loader image

Coping with Loss and Grief



Grief can be overwhelming but may also present opportunities to reflect and change our behaviours. Experiencing any kind of loss can lead to grief and grieving. Loss of a loved one, a pet, or even a job. 


Theories of grief suggest we go through different stages before feeling able to move on with our lives. This process takes time and will be different for everyone but most will experience some form of denial of what has happened, maybe anger or anxiety that it has happened, an element of depression, low mood and sadness, and even some bargaining, hoping, praying, wishing it was different, before final acceptance of the situation and being able to move on.


When my sister-in-law died suddenly I experienced a whole host of emotions. After the shock of the news, sadness swept over me. I felt tearful for days and little things made me think of her. These emotions I expected. But then I started to feel guilty that I had not made more of an effort to visit her and my brother, and to have a better relationship with her. Regrets are hard to deal with because they are about the past, things we did or didn’t do and things we now have no power to change. Luckily for me I have an amazing cousin who sent me this message,


“Life is sadly full of what if’s or I wish…Don’t beat yourself up about it…I know that you will find the strength to be who you need to be today…x”


This reminded me of two things:


  1. I needed to focus on the things within my control and not those outside of my control (the past)
  2. The present moment is all we have


I can’t go back and change the past but I can decide what to do now.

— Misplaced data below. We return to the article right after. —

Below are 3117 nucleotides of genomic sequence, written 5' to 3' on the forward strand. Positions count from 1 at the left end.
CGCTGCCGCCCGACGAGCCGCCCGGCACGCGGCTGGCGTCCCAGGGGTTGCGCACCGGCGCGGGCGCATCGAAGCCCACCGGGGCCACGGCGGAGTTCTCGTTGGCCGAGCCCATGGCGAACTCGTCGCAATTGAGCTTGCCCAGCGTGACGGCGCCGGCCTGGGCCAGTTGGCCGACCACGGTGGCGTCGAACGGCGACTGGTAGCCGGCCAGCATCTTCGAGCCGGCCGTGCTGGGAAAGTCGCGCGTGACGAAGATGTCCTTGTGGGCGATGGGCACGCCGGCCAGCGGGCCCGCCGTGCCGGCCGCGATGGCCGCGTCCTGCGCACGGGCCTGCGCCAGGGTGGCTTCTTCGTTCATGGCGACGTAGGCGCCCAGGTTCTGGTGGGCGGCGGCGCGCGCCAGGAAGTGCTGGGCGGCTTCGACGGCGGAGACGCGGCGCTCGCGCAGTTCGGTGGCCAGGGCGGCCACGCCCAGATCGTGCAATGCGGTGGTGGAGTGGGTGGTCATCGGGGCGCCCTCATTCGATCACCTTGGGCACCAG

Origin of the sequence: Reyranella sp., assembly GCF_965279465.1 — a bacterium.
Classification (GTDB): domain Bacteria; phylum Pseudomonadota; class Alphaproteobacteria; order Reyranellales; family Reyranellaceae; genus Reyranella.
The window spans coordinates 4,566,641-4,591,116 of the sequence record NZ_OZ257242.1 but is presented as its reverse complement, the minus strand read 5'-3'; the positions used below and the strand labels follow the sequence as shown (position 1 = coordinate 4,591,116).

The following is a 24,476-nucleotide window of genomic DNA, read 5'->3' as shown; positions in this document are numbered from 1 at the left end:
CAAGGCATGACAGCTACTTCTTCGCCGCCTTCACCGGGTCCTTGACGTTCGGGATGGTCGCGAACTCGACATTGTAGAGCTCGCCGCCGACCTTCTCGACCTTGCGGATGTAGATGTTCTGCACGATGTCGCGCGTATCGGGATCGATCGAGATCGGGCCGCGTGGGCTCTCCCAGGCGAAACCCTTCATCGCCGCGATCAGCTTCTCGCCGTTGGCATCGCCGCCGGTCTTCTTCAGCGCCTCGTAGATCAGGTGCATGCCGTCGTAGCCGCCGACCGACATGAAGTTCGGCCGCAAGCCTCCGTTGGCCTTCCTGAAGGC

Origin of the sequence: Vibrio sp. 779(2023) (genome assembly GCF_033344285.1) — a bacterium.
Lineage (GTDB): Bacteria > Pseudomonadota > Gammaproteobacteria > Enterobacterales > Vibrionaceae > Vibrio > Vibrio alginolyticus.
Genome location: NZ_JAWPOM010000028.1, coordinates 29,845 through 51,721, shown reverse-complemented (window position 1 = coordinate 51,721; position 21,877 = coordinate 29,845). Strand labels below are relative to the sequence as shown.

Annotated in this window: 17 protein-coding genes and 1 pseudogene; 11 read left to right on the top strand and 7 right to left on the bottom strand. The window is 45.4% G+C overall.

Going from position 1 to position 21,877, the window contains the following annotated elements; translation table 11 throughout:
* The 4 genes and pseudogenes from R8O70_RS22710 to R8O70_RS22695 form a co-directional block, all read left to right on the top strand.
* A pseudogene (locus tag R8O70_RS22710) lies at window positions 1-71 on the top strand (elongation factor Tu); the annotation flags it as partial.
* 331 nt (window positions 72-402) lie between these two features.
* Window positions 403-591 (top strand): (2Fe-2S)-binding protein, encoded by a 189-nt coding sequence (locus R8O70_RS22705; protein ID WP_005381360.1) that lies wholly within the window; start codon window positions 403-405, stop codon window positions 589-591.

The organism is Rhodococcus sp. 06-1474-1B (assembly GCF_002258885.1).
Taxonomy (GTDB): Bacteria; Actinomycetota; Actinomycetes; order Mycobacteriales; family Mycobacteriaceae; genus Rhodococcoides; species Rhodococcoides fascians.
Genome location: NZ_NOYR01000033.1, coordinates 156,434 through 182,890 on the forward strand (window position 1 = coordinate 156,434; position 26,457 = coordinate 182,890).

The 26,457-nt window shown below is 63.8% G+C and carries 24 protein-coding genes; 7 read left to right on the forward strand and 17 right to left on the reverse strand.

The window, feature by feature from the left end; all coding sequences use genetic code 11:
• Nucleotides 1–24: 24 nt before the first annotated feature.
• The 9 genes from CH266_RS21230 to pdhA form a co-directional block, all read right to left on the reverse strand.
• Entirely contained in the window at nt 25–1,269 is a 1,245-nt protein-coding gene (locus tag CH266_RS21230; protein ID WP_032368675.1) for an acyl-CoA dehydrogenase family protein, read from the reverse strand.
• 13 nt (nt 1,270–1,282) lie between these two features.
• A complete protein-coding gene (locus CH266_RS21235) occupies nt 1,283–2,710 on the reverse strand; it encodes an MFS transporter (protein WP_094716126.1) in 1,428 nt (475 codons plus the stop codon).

Being a wellbeing practitioner I am fortunate to have lots of great tools in my wellbeing toolbox and now was the time to put some of them to use:


  • I began to journal my thoughts and emotions. writing down how I felt and the troubling thoughts whirring around my head made me feel better. It was as if it stopped them swirling around and grounded them in one place. 


  • I practiced mindfulness more focusing on my breathing and senses helping to bring me into the present moment. I spent time in nature visiting my favourite places and really experiencing them, looking at the beautiful colours, listening to the wind moving the trees, feeling the breeze on my skin and smelling the earthy ground. 


  • I looked for the positives each day, writing down the things I am grateful for in my life, the little things I often take for granted, talking with my children, the sound of birds singing, the taste of chocolate. 


I also made a long term commitment in honour of my sister-in-law to continue to take care of my health and wellbeing as my legacy to her.


By Sue Jones Valleys Steps Lead Practitioner - Student, Young People & Families Service